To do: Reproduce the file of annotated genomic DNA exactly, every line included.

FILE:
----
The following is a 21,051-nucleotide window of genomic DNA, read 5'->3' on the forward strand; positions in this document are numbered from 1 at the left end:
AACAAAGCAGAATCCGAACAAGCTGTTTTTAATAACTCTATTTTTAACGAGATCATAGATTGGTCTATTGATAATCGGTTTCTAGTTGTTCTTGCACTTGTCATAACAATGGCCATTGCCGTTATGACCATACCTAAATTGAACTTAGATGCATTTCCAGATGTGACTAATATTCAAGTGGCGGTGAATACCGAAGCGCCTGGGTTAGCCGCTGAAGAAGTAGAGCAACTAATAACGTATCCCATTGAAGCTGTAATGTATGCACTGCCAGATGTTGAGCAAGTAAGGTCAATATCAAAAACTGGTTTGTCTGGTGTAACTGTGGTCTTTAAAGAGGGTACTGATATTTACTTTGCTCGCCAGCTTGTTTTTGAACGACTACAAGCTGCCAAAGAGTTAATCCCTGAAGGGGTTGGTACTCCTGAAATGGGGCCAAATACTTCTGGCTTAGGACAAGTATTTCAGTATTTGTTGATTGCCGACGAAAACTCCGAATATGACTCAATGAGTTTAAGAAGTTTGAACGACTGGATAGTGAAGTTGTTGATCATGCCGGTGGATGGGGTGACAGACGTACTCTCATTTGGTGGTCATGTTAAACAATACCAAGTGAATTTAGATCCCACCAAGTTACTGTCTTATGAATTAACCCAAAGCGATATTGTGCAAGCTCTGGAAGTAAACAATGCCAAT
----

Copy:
The following is a 21,051-nucleotide window of genomic DNA, read 5'->3' on the forward strand; positions in this document are numbered from 1 at the left end:
AACAAAGCAGAATCCGAACAAGCTGTTTTTAATAACTCTATTTTTAACGAGATCATAGATTGGTCTATTGATAATCGGTTTCTAGTTGTTCTTGCACTTGTCATAACAATGGCCATTGCCGTTATGACCATACCTAAATTGAACTTAGATGCATTTCCAGATGTGACTAATATTCAAGTGGCGGTGAATACCGAAGCGCCTGGGTTAGCCGCTGAAGAAGTAGAGCAACTAATAACGTATCCCATTGAAGCTGTAATGTATGCACTGCCAGATGTTGAGCAAGTAAGGTCAATATCAAAAACTGGTTTGTCTGGTGTAACTGTGGTCTTTAAAGAGGGTACTGATATTTACTTTGCTCGCCAGCTTGTTTTTGAACGACTACAAGCTGCCAAAGAGTTAATCCCTGAAGGGGTTGGTACTCCTGAAATGGGGCCAAATACTTCTGGCTTAGGACAAGTATTTCAGTATTTGTTGATTGCCGACGAAAACTCCGAATATGACTCAATGAGTTTAAGAAGTTTGAACGACTGGATAGTGAAGTTGTTGATCATGCCGGTGGATGGGGTGACAGACGTACTCTCATTTGGTGGTCATGTTAAACAATACCAAGTGAATTTAGATCCCACCAAGTTACTGTCTTATGAATTAACCCAAAGCGATATTGTGCAAGCTCTGGAAGTAAACAATGCCAAT